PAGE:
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Safety Recommendation Details

Safety Recommendation P-15-017
Details
Synopsis: There are approximately 298,000 miles of onshore natural gas transmission pipelines in the United States. Since 2004, the operators of these pipelines have been required by the Pipeline and Hazardous Materials Safety Administration (PHMSA) to develop and implement integrity management (IM) programs to ensure the integrity of their pipelines in populated areas (defined as high consequence areas [HCAs]) to reduce the risk of injuries and property damage from pipeline failures. An operator’s IM program is a management system designed and implemented by pipeline operators to ensure their pipeline system is safe and reliable. An IM program consists of multiple components, including procedures and processes for identifying HCAs, determining likely threats to the pipeline within the HCA, evaluating the physical integrity of the pipe within the HCA, and repairing or remediating any pipeline defects found. These procedures and processes are complex and interconnected. Effective implementation of an IM program relies on continual evaluation and data integration. The IM program is an ongoing program that is periodically inspected by PHMSA and/or state regulatory agencies to ensure compliance with regulatory requirements.
Recommendation: TO THE PIPELINE AND HAZARDOUS MATERIALS SAFETY ADMINISTRATION: Develop a program to use the data collected in response to Safety Recommendations P-15-15 and P-15-16 to evaluate the relationship between incident occurrences and (1) inappropriate elimination of threats, (2) interactive threats, and (3) risk assessment approaches used by the gas transmission pipeline operators. Disseminate the results of your evaluation to the pipeline industry, inspectors, and the public annually.
Original recommendation transmittal letter: PDF
Overall Status: Open - Acceptable Response
Mode: Pipeline
Location: United States
Is Reiterated: No
Is Hazmat: No
Is NPRM: No
Accident #: DCA14SS002
Accident Reports:
Report #: SS-15-01
Accident Date: 11/20/2013
Issue Date: 2/10/2015
Date Closed:
Addressee(s) and Addressee Status: PHMSA (Open - Acceptable Response)
Keyword(s):

Safety Recommendation History
From: NTSB
To: PHMSA
Date: 2/21/2018
Response: We note that you will evaluate the analysis method used to consider changing your investigation and data systems, and you will tell us your findings within 6 months of completing the actions that satisfy Safety Recommendations P-15-15 and -16. Pending our review of how you plan to use the data collected in response to Safety Recommendations P-15-15 and 16, Safety Recommendation P-15-17 remains classified OPEN--ACCEPTABLE RESPONSE.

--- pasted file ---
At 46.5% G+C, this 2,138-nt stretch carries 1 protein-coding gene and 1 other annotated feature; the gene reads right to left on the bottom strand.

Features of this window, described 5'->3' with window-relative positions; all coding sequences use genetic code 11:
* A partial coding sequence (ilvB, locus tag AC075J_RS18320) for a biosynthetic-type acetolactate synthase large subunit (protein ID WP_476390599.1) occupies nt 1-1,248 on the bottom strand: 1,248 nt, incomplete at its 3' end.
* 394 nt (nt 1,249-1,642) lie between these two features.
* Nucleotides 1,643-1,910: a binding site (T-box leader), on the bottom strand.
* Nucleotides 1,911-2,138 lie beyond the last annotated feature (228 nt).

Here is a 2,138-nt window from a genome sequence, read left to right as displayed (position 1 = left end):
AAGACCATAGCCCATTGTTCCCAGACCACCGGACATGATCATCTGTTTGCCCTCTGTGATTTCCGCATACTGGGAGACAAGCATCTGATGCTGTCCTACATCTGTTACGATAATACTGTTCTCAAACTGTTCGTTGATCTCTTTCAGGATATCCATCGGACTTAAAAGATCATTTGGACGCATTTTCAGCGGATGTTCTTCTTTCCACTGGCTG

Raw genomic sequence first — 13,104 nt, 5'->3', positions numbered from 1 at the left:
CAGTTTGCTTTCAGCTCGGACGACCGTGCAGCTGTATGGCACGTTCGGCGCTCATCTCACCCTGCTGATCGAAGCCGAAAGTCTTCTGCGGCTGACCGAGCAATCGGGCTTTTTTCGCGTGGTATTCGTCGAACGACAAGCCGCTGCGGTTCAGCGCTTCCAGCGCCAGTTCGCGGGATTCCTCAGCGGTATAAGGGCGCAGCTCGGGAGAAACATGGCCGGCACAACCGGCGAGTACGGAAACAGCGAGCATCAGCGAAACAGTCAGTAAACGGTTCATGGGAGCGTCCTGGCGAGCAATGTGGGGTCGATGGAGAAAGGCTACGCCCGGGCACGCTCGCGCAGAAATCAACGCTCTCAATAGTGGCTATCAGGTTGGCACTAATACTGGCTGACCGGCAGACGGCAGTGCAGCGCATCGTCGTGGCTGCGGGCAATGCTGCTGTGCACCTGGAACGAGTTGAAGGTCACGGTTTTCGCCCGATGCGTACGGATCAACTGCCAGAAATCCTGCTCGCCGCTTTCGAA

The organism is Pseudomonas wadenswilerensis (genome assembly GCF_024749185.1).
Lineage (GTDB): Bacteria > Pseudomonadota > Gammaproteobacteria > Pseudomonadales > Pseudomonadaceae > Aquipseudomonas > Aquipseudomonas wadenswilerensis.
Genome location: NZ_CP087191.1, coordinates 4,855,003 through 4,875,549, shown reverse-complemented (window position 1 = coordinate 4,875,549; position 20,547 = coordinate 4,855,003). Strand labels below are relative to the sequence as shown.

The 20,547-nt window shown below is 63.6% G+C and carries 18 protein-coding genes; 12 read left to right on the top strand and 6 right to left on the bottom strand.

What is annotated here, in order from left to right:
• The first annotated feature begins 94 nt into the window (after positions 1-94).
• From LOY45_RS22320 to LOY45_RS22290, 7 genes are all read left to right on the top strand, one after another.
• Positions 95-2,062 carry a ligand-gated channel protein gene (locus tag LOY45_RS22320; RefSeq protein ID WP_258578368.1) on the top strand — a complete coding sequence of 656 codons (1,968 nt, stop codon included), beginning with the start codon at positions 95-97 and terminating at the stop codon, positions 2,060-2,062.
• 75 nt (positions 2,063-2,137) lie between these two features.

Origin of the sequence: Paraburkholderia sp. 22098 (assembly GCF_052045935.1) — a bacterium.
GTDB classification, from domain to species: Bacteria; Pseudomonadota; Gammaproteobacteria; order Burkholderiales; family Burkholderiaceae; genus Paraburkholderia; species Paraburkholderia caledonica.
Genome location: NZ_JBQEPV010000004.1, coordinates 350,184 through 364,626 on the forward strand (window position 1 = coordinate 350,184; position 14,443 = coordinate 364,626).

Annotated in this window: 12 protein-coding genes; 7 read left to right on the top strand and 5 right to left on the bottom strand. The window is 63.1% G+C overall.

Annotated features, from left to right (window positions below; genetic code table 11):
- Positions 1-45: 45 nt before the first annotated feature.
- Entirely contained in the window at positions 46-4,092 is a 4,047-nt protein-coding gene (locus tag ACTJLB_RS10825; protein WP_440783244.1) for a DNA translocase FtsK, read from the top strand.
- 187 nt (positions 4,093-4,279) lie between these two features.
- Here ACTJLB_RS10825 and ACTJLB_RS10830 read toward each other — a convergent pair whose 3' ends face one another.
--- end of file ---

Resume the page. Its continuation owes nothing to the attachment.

From: PHMSA
To: NTSB
Date: 11/13/2017
Response: -From Howard R. Elliott, Administrator: PHMSA will evaluate the method for conducting the analysis to include potential changes to our investigation and data systems and communicate our findings to the NTSB within six months of completing the actions described under P-15-15 and P-15-16.

From: NTSB
To: PHMSA
Date: 12/5/2016
Response: We note that you will evaluate the analysis method to include potential changes to your investigation and data systems, and will communicate your findings back to us within 6 months of completing the actions described under Safety Recommendations P-15-15 and -16. Pending your further communication and our review of how you plan to use the data collected in response to P-15-15 and -16, Safety Recommendation P-15-17 is classified OPEN—ACCEPTABLE RESPONSE.

From: PHMSA
To: NTSB
Date: 8/17/2016
Response: -From Marie Therese Dominguez, Administrator: PHMSA will evaluate the method for conducting the analysis to include potential changes to our investigation and data systems and communicate our findings to NTSB within six months of completing the actions described under P-15-15 and P-15-16.

From: NTSB
To: PHMSA
Date: 7/15/2015
Response: We note your position that the data collection approach requested in Safety Recommendations P-15-15 and -16 would not constitute an effective way to evaluate and study the relationship between incident occurrences and the operator’s performance, with respect to the operator’s threat identification and risk assessment approached, and that the best way to perform this evaluation is with detailed data analysis, during incident investigations, by its subject matter experts. We are aware that your failure investigation reports are available to the public at http://phmsa.dot.gov/pipeline/library/failure-reports. We note that, instead, you intend to address this issue by evaluating the method for conducting the analysis, that you may revise your investigation and data systems as a result, and that you intend to report your findings by July 31, 2016. Pending the outcome of this effort as scheduled, Safety Recommendation P-15-17 is classified OPEN—ACCEPTABLE RESPONSE.